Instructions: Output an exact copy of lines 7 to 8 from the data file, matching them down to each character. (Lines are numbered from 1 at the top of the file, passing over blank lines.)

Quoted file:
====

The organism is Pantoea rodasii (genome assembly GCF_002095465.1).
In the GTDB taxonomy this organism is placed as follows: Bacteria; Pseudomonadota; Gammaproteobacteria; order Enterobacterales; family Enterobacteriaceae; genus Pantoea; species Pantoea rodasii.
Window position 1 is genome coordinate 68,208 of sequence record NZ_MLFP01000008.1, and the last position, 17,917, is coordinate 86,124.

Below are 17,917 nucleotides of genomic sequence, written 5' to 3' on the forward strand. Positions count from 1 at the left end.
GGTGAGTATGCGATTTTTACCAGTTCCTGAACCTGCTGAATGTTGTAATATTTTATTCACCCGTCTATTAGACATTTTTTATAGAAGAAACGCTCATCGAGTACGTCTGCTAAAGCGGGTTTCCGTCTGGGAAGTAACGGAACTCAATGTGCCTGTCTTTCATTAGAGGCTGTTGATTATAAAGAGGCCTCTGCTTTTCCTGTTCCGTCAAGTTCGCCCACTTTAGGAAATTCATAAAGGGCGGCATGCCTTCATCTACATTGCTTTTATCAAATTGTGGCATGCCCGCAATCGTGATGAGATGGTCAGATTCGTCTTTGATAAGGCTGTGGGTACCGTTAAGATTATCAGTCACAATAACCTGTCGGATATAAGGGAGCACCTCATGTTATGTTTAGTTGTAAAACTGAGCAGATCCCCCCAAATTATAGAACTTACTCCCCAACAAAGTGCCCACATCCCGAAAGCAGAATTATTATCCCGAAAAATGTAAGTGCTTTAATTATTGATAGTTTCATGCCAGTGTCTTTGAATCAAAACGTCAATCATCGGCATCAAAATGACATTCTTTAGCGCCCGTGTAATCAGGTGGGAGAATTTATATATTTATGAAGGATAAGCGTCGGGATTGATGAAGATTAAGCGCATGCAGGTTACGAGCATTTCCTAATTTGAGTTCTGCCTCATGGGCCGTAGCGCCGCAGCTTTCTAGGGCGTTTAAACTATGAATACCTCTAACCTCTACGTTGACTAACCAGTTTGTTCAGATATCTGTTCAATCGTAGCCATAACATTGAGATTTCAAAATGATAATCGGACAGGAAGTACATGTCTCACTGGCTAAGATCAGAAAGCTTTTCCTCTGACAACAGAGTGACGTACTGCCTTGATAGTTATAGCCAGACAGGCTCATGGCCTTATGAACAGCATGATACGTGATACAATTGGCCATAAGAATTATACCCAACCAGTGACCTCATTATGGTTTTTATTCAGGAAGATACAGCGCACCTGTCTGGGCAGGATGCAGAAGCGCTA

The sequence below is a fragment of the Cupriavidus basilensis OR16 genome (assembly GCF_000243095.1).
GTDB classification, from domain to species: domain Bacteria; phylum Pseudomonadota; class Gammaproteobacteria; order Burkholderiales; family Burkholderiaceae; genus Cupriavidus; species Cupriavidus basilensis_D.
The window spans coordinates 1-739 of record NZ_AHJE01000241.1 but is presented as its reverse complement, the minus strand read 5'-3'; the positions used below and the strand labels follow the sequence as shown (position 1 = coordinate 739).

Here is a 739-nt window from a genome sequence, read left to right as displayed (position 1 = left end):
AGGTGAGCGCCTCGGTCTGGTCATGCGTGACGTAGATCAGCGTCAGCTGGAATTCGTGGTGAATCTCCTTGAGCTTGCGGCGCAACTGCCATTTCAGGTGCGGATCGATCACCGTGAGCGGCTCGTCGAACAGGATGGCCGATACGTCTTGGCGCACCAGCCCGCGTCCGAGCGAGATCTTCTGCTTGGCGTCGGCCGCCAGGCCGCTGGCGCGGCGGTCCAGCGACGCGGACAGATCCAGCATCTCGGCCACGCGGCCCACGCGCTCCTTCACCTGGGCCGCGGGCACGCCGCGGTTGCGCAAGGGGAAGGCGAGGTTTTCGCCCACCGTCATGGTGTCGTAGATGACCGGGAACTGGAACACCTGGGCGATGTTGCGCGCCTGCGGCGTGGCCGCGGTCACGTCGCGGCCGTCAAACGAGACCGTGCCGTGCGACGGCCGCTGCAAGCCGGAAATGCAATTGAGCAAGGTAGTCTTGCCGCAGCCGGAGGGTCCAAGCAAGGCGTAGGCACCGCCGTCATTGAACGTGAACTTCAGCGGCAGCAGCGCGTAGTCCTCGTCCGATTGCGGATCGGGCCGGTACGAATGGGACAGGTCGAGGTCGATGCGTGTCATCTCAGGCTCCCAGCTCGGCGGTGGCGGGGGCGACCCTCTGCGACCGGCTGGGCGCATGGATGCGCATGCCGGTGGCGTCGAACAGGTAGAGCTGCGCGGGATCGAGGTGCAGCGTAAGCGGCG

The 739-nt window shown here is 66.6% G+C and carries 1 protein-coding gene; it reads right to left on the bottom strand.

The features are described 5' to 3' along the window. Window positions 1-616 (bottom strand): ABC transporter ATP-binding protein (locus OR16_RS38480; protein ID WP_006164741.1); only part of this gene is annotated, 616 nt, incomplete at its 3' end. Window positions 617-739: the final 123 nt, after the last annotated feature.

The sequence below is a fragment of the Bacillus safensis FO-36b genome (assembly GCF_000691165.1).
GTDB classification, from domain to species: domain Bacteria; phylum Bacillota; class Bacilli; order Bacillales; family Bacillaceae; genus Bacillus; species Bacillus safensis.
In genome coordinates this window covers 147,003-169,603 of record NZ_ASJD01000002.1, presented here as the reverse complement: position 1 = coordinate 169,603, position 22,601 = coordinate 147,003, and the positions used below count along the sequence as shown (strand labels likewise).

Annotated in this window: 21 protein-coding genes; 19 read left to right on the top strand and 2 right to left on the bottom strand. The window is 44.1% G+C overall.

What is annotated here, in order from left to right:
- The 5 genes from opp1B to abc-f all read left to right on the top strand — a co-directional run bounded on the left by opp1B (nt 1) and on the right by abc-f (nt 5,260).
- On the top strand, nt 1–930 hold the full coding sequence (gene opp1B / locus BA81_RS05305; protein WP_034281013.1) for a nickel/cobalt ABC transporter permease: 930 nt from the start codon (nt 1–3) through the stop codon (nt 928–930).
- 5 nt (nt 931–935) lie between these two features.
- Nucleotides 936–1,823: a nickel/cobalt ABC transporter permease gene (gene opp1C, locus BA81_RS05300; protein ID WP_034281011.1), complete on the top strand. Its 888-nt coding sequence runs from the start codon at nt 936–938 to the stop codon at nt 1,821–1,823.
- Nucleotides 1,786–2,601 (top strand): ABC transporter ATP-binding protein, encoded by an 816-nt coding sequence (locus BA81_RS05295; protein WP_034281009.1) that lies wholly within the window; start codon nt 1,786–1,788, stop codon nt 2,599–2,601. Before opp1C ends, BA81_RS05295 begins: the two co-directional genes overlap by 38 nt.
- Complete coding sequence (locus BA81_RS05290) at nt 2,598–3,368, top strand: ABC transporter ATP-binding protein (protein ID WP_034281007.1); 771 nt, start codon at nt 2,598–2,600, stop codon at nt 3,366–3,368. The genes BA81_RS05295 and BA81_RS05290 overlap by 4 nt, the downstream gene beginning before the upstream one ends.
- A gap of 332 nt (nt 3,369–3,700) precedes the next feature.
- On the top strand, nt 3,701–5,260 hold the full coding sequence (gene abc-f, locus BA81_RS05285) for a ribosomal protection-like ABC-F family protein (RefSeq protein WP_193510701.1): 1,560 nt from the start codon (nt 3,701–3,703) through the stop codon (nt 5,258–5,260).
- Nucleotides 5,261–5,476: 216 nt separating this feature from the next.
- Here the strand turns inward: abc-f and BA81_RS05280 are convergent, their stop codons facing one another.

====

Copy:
GTDB classification, from domain to species: domain Bacteria; phylum Pseudomonadota; class Gammaproteobacteria; order Burkholderiales; family Burkholderiaceae; genus Cupriavidus; species Cupriavidus basilensis_D.
The window spans coordinates 1-739 of record NZ_AHJE01000241.1 but is presented as its reverse complement, the minus strand read 5'-3'; the positions used below and the strand labels follow the sequence as shown (position 1 = coordinate 739).